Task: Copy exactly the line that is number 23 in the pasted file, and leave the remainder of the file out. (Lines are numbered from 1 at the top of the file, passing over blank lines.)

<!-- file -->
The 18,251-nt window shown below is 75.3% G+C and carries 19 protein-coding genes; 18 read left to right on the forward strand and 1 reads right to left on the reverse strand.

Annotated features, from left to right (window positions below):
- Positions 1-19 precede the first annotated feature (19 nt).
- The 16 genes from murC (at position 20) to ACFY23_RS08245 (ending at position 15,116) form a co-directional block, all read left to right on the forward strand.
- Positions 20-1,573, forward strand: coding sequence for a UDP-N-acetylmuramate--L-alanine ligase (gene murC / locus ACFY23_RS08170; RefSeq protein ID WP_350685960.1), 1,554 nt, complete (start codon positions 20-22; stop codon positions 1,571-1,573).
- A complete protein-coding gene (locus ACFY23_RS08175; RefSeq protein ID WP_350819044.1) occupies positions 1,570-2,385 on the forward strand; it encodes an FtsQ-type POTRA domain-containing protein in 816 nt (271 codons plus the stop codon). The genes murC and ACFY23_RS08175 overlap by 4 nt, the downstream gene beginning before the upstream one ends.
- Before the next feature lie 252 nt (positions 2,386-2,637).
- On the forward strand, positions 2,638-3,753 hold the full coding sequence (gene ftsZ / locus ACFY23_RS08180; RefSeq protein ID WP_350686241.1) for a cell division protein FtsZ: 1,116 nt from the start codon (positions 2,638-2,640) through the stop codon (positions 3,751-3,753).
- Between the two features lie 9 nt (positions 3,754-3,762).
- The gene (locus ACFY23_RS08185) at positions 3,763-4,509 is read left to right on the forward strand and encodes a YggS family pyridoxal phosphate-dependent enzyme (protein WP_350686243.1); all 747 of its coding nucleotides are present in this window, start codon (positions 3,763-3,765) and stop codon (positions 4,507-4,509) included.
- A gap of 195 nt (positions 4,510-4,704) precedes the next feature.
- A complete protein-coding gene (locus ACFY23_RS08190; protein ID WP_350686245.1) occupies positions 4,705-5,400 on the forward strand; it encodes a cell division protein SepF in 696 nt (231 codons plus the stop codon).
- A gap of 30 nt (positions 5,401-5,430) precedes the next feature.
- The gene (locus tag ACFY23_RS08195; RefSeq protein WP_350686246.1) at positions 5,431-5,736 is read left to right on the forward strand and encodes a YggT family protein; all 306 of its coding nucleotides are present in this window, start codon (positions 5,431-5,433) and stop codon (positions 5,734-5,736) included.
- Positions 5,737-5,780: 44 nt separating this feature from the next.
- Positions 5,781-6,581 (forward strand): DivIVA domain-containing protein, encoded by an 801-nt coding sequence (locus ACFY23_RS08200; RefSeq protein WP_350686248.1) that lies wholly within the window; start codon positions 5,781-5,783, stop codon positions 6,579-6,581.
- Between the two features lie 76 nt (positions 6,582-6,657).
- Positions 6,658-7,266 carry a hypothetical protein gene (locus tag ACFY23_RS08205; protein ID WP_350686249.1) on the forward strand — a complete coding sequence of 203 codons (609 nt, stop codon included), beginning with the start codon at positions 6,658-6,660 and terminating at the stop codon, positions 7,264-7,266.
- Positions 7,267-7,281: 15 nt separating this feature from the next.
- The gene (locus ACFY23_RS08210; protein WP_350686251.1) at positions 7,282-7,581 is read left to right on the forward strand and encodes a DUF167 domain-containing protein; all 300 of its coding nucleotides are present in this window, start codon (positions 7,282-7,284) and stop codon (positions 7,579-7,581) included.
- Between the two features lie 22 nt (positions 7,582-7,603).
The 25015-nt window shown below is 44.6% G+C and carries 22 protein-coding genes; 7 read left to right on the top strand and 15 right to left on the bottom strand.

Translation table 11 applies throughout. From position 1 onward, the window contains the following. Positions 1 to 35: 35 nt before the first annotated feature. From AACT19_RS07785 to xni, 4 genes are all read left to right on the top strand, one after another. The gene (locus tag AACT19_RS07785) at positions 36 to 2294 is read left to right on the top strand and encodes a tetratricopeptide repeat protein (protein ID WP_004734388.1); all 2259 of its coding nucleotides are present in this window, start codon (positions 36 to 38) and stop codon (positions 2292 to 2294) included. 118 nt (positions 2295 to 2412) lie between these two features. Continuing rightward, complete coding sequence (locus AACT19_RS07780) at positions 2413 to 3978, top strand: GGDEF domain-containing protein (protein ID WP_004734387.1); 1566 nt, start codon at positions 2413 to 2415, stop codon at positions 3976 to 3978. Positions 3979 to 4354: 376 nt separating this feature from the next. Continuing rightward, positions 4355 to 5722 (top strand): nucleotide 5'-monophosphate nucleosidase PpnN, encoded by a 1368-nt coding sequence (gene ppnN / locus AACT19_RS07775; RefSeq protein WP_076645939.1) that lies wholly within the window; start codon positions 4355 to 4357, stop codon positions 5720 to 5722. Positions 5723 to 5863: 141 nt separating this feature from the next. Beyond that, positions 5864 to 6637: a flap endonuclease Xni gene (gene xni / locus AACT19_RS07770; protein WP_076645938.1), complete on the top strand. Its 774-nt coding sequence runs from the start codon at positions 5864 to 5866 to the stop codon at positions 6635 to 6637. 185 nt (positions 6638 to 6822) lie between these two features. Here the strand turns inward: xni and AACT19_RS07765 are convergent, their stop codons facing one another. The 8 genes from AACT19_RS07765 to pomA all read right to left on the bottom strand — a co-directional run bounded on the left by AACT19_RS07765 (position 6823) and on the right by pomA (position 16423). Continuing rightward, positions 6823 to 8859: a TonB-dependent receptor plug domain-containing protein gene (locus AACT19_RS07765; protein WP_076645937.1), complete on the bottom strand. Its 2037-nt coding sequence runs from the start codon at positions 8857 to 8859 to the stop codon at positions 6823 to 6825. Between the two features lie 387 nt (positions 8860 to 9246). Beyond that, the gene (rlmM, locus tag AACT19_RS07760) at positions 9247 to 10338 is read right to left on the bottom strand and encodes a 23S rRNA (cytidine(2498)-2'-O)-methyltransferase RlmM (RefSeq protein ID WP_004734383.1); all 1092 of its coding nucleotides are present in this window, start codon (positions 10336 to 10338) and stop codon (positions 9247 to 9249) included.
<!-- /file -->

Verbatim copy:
Translation table 11 applies throughout. From position 1 onward, the window contains the following. Positions 1 to 35: 35 nt before the first annotated feature. From AACT19_RS07785 to xni, 4 genes are all read left to right on the top strand, one after another. The gene (locus tag AACT19_RS07785) at positions 36 to 2294 is read left to right on the top strand and encodes a tetratricopeptide repeat protein (protein ID WP_004734388.1); all 2259 of its coding nucleotides are present in this window, start codon (positions 36 to 38) and stop codon (positions 2292 to 2294) included. 118 nt (positions 2295 to 2412) lie between these two features. Continuing rightward, complete coding sequence (locus AACT19_RS07780) at positions 2413 to 3978, top strand: GGDEF domain-containing protein (protein ID WP_004734387.1); 1566 nt, start codon at positions 2413 to 2415, stop codon at positions 3976 to 3978. Positions 3979 to 4354: 376 nt separating this feature from the next. Continuing rightward, positions 4355 to 5722 (top strand): nucleotide 5'-monophosphate nucleosidase PpnN, encoded by a 1368-nt coding sequence (gene ppnN / locus AACT19_RS07775; RefSeq protein WP_076645939.1) that lies wholly within the window; start codon positions 4355 to 4357, stop codon positions 5720 to 5722. Positions 5723 to 5863: 141 nt separating this feature from the next. Beyond that, positions 5864 to 6637: a flap endonuclease Xni gene (gene xni / locus AACT19_RS07770; protein WP_076645938.1), complete on the top strand. Its 774-nt coding sequence runs from the start codon at positions 5864 to 5866 to the stop codon at positions 6635 to 6637. 185 nt (positions 6638 to 6822) lie between these two features. Here the strand turns inward: xni and AACT19_RS07765 are convergent, their stop codons facing one another. The 8 genes from AACT19_RS07765 to pomA all read right to left on the bottom strand — a co-directional run bounded on the left by AACT19_RS07765 (position 6823) and on the right by pomA (position 16423). Continuing rightward, positions 6823 to 8859: a TonB-dependent receptor plug domain-containing protein gene (locus AACT19_RS07765; protein WP_076645937.1), complete on the bottom strand. Its 2037-nt coding sequence runs from the start codon at positions 8857 to 8859 to the stop codon at positions 6823 to 6825. Between the two features lie 387 nt (positions 8860 to 9246). Beyond that, the gene (rlmM, locus tag AACT19_RS07760) at positions 9247 to 10338 is read right to left on the bottom strand and encodes a 23S rRNA (cytidine(2498)-2'-O)-methyltransferase RlmM (RefSeq protein ID WP_004734383.1); all 1092 of its coding nucleotides are present in this window, start codon (positions 10336 to 10338) and stop codon (positions 9247 to 9249) included.